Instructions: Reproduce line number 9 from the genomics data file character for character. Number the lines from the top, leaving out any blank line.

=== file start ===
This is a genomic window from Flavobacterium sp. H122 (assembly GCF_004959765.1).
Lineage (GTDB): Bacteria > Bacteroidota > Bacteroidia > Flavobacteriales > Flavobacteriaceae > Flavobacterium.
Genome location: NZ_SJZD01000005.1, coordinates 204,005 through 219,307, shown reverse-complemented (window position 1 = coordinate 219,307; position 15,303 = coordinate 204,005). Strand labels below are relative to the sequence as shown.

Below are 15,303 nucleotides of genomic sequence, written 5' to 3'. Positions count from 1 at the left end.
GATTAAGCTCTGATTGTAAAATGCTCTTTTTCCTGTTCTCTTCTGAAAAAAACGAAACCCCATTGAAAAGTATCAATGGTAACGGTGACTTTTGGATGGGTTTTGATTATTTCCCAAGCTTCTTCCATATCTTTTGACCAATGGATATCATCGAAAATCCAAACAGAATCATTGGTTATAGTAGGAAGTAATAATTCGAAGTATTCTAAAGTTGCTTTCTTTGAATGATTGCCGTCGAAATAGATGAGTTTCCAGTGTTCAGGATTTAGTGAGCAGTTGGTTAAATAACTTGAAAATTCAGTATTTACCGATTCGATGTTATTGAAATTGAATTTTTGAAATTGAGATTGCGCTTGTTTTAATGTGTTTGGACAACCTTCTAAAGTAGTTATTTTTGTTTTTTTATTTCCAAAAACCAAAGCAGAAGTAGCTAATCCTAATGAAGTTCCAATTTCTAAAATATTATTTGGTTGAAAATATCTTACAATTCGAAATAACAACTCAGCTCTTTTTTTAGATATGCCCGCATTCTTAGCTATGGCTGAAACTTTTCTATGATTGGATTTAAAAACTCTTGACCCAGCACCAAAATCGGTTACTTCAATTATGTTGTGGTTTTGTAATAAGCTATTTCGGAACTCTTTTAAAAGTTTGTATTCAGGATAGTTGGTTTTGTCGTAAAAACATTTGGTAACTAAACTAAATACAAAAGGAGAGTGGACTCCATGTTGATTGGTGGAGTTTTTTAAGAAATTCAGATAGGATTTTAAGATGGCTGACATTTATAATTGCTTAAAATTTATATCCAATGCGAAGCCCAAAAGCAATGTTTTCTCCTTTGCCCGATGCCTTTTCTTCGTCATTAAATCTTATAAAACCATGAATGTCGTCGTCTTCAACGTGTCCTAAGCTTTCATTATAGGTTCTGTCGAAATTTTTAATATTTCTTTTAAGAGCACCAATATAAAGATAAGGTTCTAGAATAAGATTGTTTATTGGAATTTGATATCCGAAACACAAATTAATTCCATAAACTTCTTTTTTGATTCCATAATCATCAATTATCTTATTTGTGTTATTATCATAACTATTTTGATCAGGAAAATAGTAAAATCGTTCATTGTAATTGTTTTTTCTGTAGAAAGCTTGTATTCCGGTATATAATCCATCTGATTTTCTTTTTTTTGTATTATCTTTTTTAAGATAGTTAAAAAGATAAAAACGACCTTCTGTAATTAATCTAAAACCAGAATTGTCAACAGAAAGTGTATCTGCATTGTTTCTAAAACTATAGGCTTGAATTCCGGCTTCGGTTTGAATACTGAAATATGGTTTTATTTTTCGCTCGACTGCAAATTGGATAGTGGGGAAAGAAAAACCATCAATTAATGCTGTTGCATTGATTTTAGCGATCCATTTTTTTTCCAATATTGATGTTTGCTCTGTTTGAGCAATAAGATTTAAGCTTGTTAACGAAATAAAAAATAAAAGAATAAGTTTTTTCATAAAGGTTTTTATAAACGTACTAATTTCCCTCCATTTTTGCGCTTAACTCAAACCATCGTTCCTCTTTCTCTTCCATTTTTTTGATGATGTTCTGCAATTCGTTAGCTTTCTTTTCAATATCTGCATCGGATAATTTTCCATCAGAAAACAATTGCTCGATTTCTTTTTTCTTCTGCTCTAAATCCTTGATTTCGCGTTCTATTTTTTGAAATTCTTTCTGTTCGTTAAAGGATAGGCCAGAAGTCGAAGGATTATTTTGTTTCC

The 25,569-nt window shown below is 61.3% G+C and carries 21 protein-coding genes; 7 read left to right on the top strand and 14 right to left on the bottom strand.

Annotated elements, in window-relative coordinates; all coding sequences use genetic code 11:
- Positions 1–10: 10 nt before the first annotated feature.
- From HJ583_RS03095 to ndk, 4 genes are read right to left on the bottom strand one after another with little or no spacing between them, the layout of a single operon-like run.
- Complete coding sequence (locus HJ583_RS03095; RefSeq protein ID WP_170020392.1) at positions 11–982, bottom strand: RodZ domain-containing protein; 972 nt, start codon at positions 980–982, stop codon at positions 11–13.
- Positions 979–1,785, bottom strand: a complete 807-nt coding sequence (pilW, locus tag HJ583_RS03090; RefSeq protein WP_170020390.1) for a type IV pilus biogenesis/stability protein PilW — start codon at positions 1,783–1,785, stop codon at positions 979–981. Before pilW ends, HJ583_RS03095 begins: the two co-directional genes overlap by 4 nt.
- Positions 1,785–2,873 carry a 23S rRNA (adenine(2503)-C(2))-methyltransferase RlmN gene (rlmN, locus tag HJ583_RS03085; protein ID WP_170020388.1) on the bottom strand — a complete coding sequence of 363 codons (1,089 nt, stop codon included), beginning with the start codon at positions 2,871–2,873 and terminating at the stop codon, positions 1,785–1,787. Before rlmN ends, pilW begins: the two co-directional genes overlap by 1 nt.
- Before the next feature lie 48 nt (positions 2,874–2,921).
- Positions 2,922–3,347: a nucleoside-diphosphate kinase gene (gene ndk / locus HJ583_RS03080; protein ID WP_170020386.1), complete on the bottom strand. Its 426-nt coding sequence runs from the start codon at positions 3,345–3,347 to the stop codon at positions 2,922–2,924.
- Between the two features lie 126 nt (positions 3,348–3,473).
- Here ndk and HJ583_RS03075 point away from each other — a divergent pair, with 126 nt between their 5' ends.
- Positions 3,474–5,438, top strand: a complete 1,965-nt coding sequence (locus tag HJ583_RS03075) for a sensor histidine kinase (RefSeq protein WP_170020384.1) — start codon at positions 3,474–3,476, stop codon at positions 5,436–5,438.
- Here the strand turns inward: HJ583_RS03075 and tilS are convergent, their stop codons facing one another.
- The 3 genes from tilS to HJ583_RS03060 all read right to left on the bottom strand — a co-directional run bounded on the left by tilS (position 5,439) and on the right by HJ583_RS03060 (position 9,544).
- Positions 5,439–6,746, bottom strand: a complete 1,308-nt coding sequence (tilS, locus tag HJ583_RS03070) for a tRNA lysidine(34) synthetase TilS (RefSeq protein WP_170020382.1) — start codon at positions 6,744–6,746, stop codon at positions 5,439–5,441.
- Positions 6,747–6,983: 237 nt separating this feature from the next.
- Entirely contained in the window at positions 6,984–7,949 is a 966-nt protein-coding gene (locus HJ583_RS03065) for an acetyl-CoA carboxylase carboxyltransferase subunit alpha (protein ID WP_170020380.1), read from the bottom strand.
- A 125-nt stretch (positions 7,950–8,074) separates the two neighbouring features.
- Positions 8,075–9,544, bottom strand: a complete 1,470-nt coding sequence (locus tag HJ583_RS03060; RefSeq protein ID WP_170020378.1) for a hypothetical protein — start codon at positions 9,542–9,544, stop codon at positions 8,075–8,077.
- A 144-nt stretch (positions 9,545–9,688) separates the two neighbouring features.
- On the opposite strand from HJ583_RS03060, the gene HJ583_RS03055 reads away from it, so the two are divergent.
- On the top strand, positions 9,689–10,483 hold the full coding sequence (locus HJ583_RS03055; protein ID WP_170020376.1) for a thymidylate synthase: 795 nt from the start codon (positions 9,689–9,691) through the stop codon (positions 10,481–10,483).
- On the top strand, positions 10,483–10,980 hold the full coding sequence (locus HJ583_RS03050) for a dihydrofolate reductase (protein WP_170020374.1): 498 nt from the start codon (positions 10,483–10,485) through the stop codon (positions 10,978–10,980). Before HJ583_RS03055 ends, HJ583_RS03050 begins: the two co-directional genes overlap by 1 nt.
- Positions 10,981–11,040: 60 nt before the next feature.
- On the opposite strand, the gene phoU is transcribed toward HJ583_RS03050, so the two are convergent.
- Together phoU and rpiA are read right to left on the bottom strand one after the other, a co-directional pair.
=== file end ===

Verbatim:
- From HJ583_RS03095 to ndk, 4 genes are read right to left on the bottom strand one after another with little or no spacing between them, the layout of a single operon-like run.